Epidemiological and experimental observations suggest that chronic microbial colonization can impact the immune control of other unrelated pathogens contracted in a concomitant or sequential manner. Possible interactions between Mycobacterium tuberculosis infection and persistence of other bacteria have scarcely been investigated. Here we demonstrated that natural colonization of the digestive tract with Helicobacter hepaticus in mice is concomitant with modification of the gut microbiota, subclinical inflammation, and drastic impairment of immune control of the growth of subsequently administered M. tuberculosis, which results in severe lung tissue injury. Our results provided insights upon the fact that this prior H. hepaticus colonization leads to failures in the mechanisms that could prevent the otherwise balanced cross-talk between M. tuberculosis and the immune system. Such disequilibrium ultimately leads to the inhibition of control of mycobacterial growth, outbreak of inflammation, and lung pathology. Among the dysregulated immune signatures, we noticed a correlation between the detrimental lung injury and the accumulation of activated T-lymphocytes. Our findings suggest that the impact of prior Helicobacter spp. colonization and subsequent M. tuberculosis parasitism might be greater than previously thought, which is a key point given that both species are among the most frequent invasive bacteria in human populations.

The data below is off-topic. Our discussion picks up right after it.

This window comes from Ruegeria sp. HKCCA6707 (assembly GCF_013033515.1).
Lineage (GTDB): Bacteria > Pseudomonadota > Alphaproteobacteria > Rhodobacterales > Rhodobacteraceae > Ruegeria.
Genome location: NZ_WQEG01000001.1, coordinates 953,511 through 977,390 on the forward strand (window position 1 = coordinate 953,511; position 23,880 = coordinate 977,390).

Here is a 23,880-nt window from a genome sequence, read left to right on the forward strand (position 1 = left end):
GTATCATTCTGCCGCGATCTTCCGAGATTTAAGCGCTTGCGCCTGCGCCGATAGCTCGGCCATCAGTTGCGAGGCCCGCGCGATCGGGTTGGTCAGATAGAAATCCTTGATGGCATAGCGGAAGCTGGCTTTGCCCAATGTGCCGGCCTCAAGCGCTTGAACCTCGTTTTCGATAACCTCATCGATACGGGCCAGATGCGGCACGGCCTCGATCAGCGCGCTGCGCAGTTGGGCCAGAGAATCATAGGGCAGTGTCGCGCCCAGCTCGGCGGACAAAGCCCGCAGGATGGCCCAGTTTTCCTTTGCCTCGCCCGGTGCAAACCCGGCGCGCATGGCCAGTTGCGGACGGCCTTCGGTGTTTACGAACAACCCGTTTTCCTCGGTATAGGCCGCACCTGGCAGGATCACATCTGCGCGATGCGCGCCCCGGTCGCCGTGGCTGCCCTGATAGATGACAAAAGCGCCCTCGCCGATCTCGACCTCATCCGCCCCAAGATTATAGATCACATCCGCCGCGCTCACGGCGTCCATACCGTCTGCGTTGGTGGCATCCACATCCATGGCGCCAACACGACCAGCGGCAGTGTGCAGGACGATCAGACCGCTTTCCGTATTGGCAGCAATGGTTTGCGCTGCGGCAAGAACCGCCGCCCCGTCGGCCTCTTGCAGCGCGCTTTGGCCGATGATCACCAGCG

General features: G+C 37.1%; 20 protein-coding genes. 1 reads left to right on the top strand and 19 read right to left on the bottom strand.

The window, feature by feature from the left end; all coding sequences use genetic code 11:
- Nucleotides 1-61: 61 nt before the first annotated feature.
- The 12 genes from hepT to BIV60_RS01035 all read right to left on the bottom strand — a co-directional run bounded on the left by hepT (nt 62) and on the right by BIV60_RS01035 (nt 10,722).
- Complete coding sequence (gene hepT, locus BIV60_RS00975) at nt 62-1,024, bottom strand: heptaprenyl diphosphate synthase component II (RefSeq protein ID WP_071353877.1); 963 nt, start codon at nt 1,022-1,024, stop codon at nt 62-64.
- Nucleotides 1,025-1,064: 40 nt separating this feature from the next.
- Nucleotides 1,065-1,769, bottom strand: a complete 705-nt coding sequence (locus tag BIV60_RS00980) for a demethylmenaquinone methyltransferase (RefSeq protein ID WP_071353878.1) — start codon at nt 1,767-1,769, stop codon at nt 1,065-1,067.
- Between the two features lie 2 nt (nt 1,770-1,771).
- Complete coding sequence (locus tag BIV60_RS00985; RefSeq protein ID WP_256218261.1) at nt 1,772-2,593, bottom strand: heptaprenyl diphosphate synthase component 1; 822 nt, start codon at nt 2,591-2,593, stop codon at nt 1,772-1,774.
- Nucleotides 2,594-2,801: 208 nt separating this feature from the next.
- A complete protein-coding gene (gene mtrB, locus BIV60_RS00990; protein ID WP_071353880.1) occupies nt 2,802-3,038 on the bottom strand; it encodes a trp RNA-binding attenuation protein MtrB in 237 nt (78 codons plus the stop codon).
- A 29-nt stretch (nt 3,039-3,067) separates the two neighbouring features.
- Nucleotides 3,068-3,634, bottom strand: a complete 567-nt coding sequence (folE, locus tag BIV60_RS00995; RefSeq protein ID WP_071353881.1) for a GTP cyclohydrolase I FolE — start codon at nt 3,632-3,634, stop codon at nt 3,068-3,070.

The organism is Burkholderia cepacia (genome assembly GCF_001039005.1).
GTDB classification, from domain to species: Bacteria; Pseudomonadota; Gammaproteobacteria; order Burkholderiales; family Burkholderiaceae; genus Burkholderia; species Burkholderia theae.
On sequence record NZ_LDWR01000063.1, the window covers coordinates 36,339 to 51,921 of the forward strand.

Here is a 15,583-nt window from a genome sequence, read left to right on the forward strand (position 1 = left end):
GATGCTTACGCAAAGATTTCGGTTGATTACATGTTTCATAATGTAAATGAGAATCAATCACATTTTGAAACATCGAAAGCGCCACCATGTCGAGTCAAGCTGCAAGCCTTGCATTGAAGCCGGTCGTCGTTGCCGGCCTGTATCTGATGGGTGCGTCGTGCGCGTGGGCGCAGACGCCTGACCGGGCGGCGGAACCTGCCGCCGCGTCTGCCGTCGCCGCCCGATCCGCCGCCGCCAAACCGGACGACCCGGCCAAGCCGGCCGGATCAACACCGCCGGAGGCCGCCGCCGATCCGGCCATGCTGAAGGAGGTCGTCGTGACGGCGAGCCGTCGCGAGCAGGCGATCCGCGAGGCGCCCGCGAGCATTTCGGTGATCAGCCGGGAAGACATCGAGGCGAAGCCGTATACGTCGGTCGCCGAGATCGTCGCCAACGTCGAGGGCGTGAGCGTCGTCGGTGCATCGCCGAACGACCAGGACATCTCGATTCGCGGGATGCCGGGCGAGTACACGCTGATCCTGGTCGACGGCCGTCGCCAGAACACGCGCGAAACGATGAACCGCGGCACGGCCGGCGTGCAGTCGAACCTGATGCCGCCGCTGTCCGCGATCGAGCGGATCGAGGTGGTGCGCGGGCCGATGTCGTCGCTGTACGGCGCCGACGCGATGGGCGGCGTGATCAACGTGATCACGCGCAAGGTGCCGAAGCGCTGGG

Consequences of multiple microbial colonization of the host are poorly understood. However, numerous epidemiological and experimental observations show that acute or chronic infections, and consequent host immune responses, can impact immunity, and thereby sensitivity to either concomitantly or sequentially contracted unrelated pathogens.1, 2 Investigation of the impact of symptomatic or asymptomatic microbial colonization on other pulmonary diseases, notably tuberculosis, can be of utmost importance, particularly in endemic tropical areas with a high risk of infection with unrelated pathogens. With one-third of the world’s population latently parasitized with Mycobacterium tuberculosis, ≈8 million new cases of active tuberculosis, and more than 1.4 million deaths per year, tuberculosis remains a leading cause of morbidity and mortality worldwide (http://www.who.int/tb/country/en/).